For once, the shoe is on the other foot. Usually, as a dance writer, when there is any interviewing to be done, it is the journalist who is asking the questions. But today, it is dancer Ornella Prieto who is the interviewer, and I am the interviewee. The type of interview is fairly unusual as well. Conducted at Marres House for Contemporary Culture in Maastricht, it is a movement interview for a project called Museum Motus Mori, created by Katja Heitmann and ten female dancers. Together they create a museum of vanishing human movement: a collection of small everyday movements and gestures that don’t necessarily serve a clear purpose, but are nevertheless inherently you.
For six whole weeks, six days a week, five hours a day the dancers and dance makers are taking up residency at Marres (a stone’s throw away from Theater aan het Vrijthof, headquarters of the Dutch Dance Festival, which is also in full swing). There they will be broadening their movement repertoire; collecting, collating, archiving and performing movements. (Museum Motus Mori has done extensive preliminary research with projects in Dusseldorf, Eindhoven and Tilburg. After their residency at Marres, the living archive will move on to other European cities to continue the project).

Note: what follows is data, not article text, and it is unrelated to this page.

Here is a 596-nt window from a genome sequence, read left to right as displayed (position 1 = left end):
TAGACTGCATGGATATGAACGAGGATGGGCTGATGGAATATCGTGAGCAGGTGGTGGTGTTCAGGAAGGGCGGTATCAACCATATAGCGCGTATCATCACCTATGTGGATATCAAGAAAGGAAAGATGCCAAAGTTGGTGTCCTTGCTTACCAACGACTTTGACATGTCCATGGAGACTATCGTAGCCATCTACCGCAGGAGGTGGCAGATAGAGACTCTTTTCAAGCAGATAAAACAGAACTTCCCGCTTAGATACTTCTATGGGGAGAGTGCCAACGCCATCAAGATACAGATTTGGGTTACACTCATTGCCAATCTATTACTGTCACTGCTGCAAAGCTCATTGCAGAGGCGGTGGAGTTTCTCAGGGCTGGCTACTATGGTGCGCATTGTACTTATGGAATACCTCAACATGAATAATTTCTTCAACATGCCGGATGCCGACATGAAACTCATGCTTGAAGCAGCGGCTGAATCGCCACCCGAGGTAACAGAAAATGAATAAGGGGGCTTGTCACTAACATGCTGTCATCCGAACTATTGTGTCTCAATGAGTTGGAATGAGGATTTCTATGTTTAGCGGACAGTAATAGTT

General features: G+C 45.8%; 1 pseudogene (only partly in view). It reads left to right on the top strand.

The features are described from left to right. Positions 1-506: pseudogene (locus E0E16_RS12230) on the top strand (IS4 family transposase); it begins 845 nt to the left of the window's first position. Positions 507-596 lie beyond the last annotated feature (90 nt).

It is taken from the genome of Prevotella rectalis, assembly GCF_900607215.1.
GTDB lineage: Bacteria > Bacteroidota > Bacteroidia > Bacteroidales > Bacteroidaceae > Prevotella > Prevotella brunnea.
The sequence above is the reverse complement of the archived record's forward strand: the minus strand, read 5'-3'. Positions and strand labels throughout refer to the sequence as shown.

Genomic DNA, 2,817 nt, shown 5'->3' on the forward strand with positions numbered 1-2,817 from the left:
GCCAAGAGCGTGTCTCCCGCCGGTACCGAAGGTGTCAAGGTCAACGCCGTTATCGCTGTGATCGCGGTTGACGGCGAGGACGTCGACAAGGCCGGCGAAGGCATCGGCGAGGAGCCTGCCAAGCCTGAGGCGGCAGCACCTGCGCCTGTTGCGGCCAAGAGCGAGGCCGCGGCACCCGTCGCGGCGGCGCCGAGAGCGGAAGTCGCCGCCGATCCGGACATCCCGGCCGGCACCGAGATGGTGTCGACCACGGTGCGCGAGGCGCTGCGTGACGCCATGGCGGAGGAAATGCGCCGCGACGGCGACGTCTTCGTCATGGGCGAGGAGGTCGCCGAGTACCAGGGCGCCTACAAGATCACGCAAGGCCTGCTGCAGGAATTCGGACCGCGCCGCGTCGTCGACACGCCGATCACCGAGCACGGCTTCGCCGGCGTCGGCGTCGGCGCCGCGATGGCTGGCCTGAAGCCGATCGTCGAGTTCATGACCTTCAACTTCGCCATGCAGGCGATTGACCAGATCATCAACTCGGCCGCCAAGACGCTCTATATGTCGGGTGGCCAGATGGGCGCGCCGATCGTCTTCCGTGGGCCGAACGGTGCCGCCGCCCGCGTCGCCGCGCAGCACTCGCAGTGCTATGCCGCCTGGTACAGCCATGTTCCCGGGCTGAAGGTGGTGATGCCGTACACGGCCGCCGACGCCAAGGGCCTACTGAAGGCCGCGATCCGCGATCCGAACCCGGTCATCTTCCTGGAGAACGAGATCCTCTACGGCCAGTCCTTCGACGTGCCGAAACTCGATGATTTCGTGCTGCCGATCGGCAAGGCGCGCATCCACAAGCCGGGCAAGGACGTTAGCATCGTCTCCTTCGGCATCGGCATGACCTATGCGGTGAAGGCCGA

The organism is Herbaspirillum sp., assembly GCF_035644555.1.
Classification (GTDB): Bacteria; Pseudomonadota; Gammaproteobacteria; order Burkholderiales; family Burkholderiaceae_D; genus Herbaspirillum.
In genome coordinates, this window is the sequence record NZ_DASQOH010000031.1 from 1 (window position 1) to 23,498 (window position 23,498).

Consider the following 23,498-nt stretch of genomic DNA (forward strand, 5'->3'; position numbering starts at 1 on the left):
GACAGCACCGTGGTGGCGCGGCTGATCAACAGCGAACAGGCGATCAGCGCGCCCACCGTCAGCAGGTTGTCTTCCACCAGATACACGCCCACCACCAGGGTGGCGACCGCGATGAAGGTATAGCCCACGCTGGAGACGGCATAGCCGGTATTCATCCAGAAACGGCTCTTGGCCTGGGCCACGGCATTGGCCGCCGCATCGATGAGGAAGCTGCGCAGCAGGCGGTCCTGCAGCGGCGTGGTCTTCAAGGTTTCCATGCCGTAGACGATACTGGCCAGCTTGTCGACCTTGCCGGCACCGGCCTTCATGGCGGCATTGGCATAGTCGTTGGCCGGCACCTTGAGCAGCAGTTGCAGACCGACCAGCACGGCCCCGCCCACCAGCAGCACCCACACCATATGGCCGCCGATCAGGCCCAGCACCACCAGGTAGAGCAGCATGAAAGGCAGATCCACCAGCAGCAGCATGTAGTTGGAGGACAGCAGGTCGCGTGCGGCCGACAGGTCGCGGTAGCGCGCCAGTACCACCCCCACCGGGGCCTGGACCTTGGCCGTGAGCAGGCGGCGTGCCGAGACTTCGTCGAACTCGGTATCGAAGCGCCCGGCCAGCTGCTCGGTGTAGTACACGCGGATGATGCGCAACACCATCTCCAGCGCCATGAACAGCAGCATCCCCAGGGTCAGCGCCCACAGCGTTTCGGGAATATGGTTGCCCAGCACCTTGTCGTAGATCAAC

To expand the extensive collection, visitors can ‘donate’ their own movements, through the aforementioned interviews. About one hundred interviews have already been conducted, and by the end of their six-week period in Maastricht the artists hope to have amassed around four hundred new movement scores.
Our interview takes place on the ground floor – where all the research is done. The public is allowed to walk in and out as they please, to see the interview and archiving process in progress. The interview is a mix of asking actual questions and attentive observation. ‘How do you normally sit, stand, walk around? What’s your usual sleeping position?’ Prieto shares her observations during the interview. ‘I see you are playing with your hands a lot, they are quite thin…’ She also starts consciously mimicking my movements, the way I lay down on the ground, the way I stand when I’m in ‘neutral’.
Of course, with observing behavior there is always a risk. As every documentary film maker well knows (starting from Nanook of the north by Robert Flaherty): the act of observing inevitably changes the observation. For one thing, I became much more conscious of everything I did. I tried sitting up straight, and kept questioning all my normal movements. Is this how I usually sit? Is this really my favourite sleeping position? That is the biggest challenge for the interviewer, to distinguish what is pose and what is real.
After an hour the interview is over. Prieto retreats to the written archive room, where the interviews are being processed. The movement scores of the interviewees are being written down and preserved. Then she will start internalising my movements. The dancer becomes the archive, a process that will take about another hour.